Washington International Law Journal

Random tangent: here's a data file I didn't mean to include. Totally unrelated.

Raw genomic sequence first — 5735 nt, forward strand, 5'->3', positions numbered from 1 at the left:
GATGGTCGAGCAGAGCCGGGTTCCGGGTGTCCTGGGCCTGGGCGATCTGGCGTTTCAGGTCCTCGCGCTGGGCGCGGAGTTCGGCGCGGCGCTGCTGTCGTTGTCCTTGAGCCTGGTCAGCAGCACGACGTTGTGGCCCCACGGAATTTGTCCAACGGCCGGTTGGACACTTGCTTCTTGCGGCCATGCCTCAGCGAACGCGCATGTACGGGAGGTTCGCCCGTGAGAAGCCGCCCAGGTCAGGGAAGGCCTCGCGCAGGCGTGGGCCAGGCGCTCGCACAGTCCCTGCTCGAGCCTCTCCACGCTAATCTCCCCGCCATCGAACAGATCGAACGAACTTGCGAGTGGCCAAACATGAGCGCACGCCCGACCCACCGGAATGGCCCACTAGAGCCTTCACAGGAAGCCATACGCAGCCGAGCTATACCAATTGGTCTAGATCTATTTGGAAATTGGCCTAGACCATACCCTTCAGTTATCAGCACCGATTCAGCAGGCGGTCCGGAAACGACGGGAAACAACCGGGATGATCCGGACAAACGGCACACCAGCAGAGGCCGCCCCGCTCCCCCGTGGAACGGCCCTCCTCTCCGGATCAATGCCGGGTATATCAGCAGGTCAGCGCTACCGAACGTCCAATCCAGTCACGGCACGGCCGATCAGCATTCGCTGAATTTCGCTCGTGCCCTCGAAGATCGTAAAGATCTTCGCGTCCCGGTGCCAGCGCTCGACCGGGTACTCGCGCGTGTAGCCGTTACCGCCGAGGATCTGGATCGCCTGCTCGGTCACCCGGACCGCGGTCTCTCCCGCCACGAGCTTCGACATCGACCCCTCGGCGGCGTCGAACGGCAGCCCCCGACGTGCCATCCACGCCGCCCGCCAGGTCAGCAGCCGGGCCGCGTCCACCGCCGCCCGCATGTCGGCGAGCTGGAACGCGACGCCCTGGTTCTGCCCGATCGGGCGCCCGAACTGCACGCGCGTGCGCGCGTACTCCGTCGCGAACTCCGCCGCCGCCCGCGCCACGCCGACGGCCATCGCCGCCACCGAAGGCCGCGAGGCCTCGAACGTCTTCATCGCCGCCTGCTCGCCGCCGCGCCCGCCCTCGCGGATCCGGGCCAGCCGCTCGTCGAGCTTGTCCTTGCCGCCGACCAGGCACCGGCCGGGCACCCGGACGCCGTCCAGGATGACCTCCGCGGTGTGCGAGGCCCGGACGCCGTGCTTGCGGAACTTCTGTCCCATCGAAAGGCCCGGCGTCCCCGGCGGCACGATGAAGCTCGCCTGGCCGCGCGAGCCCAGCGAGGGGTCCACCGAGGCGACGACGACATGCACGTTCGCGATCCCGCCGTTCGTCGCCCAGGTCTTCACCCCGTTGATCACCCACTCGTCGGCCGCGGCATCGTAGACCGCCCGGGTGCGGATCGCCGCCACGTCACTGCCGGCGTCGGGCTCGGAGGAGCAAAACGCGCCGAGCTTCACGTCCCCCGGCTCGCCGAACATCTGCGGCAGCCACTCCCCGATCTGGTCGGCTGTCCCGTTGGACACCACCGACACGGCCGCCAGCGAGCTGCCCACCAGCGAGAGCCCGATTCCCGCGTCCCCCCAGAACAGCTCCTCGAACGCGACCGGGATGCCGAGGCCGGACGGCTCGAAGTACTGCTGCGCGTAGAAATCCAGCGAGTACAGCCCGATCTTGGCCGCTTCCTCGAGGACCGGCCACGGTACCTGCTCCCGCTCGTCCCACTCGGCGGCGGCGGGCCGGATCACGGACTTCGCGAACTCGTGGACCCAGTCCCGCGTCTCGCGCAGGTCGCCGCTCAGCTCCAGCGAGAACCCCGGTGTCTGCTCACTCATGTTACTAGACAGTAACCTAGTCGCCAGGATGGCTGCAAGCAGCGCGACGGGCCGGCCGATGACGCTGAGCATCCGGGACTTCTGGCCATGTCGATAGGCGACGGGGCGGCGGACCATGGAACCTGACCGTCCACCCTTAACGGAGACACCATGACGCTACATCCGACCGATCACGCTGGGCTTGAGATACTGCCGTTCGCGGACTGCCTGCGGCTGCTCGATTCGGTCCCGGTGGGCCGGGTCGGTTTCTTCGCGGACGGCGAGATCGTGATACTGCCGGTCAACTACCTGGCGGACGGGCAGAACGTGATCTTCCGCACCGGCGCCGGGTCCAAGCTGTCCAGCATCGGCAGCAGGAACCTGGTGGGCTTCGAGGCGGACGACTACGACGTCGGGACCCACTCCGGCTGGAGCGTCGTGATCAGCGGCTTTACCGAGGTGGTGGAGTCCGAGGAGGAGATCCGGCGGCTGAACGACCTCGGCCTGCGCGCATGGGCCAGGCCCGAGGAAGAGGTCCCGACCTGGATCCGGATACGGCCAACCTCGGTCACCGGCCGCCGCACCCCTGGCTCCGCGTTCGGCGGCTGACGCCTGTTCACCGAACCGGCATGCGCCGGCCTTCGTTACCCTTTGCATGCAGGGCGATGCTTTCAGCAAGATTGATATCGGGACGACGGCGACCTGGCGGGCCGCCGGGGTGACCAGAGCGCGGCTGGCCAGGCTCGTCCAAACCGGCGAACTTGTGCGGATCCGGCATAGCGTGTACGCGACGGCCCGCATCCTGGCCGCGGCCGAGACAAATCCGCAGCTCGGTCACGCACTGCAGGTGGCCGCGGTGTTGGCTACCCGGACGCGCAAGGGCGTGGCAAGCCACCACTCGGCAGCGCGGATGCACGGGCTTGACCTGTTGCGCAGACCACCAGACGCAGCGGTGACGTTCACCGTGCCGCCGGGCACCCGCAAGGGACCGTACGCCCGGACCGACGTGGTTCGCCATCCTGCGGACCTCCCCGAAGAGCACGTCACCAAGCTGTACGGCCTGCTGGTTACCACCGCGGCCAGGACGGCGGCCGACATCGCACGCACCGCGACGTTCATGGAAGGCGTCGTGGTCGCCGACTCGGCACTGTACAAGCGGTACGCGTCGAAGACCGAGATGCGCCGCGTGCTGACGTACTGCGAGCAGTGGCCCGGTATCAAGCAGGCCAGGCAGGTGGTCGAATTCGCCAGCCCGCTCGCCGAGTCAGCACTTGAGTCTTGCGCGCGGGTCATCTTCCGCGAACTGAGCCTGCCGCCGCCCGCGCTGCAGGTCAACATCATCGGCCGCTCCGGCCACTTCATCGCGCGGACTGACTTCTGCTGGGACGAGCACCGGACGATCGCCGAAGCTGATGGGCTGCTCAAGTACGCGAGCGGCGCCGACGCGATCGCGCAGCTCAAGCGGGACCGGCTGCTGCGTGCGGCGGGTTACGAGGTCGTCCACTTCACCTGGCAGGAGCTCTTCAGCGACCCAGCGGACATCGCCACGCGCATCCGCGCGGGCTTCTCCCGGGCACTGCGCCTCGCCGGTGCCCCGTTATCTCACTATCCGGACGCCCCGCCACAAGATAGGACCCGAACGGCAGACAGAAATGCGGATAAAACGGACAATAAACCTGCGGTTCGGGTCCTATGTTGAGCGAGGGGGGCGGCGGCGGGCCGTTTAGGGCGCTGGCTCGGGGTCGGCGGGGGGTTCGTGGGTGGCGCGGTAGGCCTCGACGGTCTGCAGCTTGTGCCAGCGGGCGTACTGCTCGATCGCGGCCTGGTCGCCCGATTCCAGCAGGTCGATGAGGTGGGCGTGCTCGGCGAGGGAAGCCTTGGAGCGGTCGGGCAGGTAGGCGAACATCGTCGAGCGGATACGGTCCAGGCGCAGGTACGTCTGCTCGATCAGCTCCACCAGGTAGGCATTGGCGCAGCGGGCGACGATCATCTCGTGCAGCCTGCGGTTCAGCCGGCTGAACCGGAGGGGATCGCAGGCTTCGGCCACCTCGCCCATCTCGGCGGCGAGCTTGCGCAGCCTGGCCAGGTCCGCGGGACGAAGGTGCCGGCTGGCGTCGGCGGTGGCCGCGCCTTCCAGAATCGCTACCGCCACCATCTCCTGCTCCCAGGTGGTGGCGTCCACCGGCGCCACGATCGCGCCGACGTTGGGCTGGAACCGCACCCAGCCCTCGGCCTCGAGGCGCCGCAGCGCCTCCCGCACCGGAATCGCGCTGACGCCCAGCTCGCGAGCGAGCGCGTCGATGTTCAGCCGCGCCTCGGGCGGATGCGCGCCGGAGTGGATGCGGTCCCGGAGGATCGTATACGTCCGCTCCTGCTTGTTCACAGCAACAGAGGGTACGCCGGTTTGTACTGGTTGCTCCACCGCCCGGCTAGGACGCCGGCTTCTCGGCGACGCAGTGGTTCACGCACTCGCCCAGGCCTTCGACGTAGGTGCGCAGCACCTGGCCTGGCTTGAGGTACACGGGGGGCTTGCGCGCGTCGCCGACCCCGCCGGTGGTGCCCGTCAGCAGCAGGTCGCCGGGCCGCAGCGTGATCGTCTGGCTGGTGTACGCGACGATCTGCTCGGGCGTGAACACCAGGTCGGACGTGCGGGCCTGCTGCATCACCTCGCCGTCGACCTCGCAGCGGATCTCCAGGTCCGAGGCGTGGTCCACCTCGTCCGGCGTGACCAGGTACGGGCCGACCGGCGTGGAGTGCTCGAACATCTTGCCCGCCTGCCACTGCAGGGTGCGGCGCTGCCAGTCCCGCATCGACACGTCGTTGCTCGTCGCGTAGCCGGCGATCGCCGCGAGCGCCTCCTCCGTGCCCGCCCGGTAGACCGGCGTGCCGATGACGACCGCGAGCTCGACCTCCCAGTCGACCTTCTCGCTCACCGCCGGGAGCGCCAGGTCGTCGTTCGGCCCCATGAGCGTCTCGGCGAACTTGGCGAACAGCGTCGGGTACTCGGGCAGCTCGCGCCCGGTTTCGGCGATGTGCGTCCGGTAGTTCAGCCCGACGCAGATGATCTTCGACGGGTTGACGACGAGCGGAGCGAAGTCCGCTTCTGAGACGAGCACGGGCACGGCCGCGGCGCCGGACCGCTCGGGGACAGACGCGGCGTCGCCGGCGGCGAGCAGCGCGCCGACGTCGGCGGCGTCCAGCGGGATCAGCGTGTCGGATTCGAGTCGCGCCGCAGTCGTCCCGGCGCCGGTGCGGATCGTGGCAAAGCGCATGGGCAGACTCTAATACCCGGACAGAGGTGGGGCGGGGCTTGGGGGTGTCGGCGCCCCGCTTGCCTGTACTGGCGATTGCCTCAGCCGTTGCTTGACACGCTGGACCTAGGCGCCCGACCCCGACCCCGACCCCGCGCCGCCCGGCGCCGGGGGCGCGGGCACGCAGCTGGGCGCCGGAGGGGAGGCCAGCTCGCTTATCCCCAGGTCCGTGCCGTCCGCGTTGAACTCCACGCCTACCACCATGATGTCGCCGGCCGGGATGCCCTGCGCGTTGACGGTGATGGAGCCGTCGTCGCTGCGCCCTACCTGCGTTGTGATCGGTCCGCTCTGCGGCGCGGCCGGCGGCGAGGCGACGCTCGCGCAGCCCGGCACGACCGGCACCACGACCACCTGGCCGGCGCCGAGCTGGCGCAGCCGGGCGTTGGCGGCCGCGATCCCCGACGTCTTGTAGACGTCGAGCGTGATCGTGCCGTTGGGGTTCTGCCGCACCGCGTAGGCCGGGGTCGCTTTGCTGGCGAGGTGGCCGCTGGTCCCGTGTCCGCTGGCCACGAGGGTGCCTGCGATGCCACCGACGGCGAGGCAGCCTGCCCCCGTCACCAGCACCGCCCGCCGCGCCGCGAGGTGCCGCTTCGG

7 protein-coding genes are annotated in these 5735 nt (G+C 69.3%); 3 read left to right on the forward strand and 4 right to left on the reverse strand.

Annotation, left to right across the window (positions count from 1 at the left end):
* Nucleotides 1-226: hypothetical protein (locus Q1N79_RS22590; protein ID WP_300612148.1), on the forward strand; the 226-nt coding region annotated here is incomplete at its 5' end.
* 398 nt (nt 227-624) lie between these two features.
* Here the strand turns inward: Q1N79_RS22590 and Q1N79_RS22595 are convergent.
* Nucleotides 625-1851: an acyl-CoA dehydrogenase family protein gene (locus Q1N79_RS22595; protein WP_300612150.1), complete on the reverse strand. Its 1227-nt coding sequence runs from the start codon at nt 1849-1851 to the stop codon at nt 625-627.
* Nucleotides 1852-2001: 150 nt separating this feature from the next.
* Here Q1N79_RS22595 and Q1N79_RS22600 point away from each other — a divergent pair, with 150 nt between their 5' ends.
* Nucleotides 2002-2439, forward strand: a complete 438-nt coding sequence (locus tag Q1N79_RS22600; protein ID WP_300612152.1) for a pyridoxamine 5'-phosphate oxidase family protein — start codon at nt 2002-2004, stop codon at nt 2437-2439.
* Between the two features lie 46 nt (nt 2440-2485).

On February 26, 1997, the U.S. Federal Maritime Commission imposed sanctions upon Japanese shipping carriers for allegedly restrictive port practices that existed in Japan. The Federal Maritime Commission imposed the sanctions under Section 19 of the Merchant Marine Act of 1920. Section 19 gives the Federal Maritime Commission authority to make rules and regulations where conditions unfavorable to shipping in the foreign trade exist. However, the Japanese Government does not control the port practices in Japan. The Japan Harbor Transportation Authority, a private conglomeration of labor unions, shippers, and other shipping entities in Japan, regulates port practices through collective-bargaining negotiations. By using Section 19 authority to force a change in Japanese port practices, the U.S. Government unilaterally interfered in internal labor-management relations within a foreign country. Such action is unfair, in light of the fact that such collective-bargaining agreements would be considered valid labor agreements in the United States. In the future, the United States should pursue other alternatives, such as the World Trade Organization's multilateral dispute resolution mechanism, to provide a fairer method of resolving such disputes.

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